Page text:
‘Night owls’ who like to burn the midnight oil and have trouble getting out of bed in the morning could be at risk of dying sooner than those who go to bed early and rise with the sun.
That’s according to a study carried out on nearly half-a-million people by the University of Surrey and Northwestern Medicine in Chicago.
The UK Biobank Study found that night owls have a 10% higher risk of dying than ‘larks’.
“Night owls trying to live in a morning lark world may have health consequences for their bodies,” said co-lead author Kristen Knutson, associate professor of neurology at Northwestern University Feinberg School of Medicine.
Previous studies in the field have focused on the higher rates of metabolic dysfunction and cardiovascular disease, but this is the first to look at mortality risk.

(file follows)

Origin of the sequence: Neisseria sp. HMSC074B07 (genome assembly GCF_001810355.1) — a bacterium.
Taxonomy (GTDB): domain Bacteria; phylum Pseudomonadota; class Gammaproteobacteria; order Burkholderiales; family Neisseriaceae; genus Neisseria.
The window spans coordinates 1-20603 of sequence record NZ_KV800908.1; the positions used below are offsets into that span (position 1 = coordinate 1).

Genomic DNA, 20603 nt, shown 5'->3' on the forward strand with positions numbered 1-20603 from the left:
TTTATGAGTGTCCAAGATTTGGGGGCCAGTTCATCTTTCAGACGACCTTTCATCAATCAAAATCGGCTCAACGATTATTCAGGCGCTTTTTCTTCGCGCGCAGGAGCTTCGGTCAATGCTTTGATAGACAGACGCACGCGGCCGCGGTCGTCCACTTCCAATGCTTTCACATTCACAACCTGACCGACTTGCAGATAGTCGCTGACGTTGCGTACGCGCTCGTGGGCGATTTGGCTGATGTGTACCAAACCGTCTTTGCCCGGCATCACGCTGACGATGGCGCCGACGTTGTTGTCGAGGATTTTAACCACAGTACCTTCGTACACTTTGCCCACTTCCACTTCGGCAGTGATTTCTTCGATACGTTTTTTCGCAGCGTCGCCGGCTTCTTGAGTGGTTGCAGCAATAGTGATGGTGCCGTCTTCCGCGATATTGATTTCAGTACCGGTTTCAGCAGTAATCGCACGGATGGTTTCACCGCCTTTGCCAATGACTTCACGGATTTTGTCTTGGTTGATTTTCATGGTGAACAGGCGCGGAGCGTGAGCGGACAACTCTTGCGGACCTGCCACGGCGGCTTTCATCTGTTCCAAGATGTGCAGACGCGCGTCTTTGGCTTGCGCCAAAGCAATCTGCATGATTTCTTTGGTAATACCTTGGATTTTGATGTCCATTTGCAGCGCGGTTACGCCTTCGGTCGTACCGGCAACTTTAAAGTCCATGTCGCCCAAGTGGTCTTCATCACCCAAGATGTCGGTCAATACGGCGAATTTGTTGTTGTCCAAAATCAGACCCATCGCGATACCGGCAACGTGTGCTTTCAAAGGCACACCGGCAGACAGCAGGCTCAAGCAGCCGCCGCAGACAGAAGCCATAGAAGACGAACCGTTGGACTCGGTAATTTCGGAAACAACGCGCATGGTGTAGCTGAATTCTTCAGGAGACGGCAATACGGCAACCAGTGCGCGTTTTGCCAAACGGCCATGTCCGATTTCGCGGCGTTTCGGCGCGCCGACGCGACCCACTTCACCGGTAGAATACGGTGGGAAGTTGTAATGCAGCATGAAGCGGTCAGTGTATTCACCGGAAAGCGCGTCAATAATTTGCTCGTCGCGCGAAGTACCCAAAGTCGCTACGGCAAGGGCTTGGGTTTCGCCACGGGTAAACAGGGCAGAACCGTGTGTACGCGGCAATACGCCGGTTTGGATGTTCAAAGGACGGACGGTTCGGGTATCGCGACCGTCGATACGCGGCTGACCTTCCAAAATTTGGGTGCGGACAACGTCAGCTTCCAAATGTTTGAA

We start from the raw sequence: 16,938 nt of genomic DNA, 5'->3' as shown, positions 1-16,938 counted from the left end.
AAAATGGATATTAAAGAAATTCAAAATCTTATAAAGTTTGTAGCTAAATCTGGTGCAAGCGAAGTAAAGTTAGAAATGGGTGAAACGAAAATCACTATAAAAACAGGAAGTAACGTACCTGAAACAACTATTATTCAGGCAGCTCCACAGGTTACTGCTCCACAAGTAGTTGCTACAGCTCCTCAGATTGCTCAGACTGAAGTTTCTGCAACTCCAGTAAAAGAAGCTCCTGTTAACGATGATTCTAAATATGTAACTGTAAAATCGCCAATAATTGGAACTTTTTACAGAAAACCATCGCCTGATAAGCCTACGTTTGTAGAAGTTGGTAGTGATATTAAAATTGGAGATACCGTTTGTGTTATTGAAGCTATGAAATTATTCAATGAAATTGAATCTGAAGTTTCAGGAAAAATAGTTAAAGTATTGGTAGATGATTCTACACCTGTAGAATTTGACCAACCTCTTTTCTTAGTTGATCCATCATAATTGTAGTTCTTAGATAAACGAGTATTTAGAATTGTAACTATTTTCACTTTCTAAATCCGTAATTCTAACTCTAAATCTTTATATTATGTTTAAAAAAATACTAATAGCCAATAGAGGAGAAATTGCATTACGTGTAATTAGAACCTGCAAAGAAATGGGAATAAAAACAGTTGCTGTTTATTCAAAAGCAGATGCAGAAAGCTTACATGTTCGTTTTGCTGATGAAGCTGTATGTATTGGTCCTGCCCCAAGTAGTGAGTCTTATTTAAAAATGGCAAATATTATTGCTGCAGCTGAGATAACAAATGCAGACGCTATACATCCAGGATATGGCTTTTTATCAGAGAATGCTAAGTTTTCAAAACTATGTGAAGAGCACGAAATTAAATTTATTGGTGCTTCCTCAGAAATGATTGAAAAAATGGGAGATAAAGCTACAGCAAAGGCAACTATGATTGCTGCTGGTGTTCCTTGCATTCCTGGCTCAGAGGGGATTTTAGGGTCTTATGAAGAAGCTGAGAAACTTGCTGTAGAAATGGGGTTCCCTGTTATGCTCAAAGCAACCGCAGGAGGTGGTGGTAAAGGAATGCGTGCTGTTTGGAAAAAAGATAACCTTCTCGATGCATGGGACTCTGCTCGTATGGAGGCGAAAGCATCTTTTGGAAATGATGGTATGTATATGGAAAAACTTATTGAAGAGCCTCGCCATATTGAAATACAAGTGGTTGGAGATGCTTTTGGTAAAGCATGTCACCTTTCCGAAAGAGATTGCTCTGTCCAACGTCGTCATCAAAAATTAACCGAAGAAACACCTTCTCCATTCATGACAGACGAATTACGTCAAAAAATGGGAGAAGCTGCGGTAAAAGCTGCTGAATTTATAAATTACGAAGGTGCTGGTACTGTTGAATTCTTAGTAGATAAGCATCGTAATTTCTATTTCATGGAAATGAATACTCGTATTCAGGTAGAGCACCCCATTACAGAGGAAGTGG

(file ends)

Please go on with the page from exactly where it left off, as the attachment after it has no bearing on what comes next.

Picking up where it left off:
“This is a public health issue that can no longer be ignored,” said Malcolm von Schantz, Professor of Chronobiology at the University of Surrey.
“We should discuss allowing evening types to start and finish work later, where practical. And we need more research about how we can help evening types cope with the higher effort of keeping their body clock in synchrony with sun time.”
“It could be that people who are up late have an internal biological clock that doesn’t match their external environment,” Knutson said.
“It could be psychological stress, eating at the wrong time for their body, not exercising enough, not sleeping enough, being awake at night by yourself, maybe drug or alcohol use. There are a whole variety of unhealthy behaviours related to being up late in the dark by yourself.”
As part of the research, scientists found that night owls had higher rates of diabetes, psychological disorders and neurological disorders.